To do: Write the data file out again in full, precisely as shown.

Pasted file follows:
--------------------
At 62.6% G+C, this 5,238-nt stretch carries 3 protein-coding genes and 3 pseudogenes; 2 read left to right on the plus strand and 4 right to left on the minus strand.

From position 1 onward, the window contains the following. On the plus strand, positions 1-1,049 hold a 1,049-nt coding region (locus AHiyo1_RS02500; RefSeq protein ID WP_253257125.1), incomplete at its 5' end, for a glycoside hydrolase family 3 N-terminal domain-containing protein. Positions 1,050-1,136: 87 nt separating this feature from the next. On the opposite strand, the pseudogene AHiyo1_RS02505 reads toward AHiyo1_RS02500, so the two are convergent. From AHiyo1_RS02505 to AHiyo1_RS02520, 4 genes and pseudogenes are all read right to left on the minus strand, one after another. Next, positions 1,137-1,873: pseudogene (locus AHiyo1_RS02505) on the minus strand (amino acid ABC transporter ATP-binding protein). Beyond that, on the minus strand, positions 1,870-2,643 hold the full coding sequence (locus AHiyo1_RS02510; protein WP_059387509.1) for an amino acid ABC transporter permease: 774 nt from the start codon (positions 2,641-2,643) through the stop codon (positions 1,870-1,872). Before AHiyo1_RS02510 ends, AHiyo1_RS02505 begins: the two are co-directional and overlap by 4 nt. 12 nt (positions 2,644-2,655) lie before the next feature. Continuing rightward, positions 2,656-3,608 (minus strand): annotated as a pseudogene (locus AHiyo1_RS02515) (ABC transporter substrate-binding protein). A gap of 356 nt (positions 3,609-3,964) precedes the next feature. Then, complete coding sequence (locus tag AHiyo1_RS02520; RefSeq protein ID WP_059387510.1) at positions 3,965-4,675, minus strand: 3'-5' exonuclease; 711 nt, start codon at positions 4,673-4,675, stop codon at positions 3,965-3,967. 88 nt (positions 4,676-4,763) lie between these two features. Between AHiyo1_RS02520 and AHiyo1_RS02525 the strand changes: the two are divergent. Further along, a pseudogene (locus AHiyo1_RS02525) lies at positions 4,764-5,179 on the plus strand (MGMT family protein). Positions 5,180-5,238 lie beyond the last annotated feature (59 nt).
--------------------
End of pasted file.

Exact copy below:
At 62.6% G+C, this 5,238-nt stretch carries 3 protein-coding genes and 3 pseudogenes; 2 read left to right on the plus strand and 4 right to left on the minus strand.

From position 1 onward, the window contains the following. On the plus strand, positions 1-1,049 hold a 1,049-nt coding region (locus AHiyo1_RS02500; RefSeq protein ID WP_253257125.1), incomplete at its 5' end, for a glycoside hydrolase family 3 N-terminal domain-containing protein. Positions 1,050-1,136: 87 nt separating this feature from the next. On the opposite strand, the pseudogene AHiyo1_RS02505 reads toward AHiyo1_RS02500, so the two are convergent. From AHiyo1_RS02505 to AHiyo1_RS02520, 4 genes and pseudogenes are all read right to left on the minus strand, one after another. Next, positions 1,137-1,873: pseudogene (locus AHiyo1_RS02505) on the minus strand (amino acid ABC transporter ATP-binding protein). Beyond that, on the minus strand, positions 1,870-2,643 hold the full coding sequence (locus AHiyo1_RS02510; protein WP_059387509.1) for an amino acid ABC transporter permease: 774 nt from the start codon (positions 2,641-2,643) through the stop codon (positions 1,870-1,872). Before AHiyo1_RS02510 ends, AHiyo1_RS02505 begins: the two are co-directional and overlap by 4 nt. 12 nt (positions 2,644-2,655) lie before the next feature. Continuing rightward, positions 2,656-3,608 (minus strand): annotated as a pseudogene (locus AHiyo1_RS02515) (ABC transporter substrate-binding protein). A gap of 356 nt (positions 3,609-3,964) precedes the next feature. Then, complete coding sequence (locus tag AHiyo1_RS02520; RefSeq protein ID WP_059387510.1) at positions 3,965-4,675, minus strand: 3'-5' exonuclease; 711 nt, start codon at positions 4,673-4,675, stop codon at positions 3,965-3,967. 88 nt (positions 4,676-4,763) lie between these two features. Between AHiyo1_RS02520 and AHiyo1_RS02525 the strand changes: the two are divergent. Further along, a pseudogene (locus AHiyo1_RS02525) lies at positions 4,764-5,179 on the plus strand (MGMT family protein). Positions 5,180-5,238 lie beyond the last annotated feature (59 nt).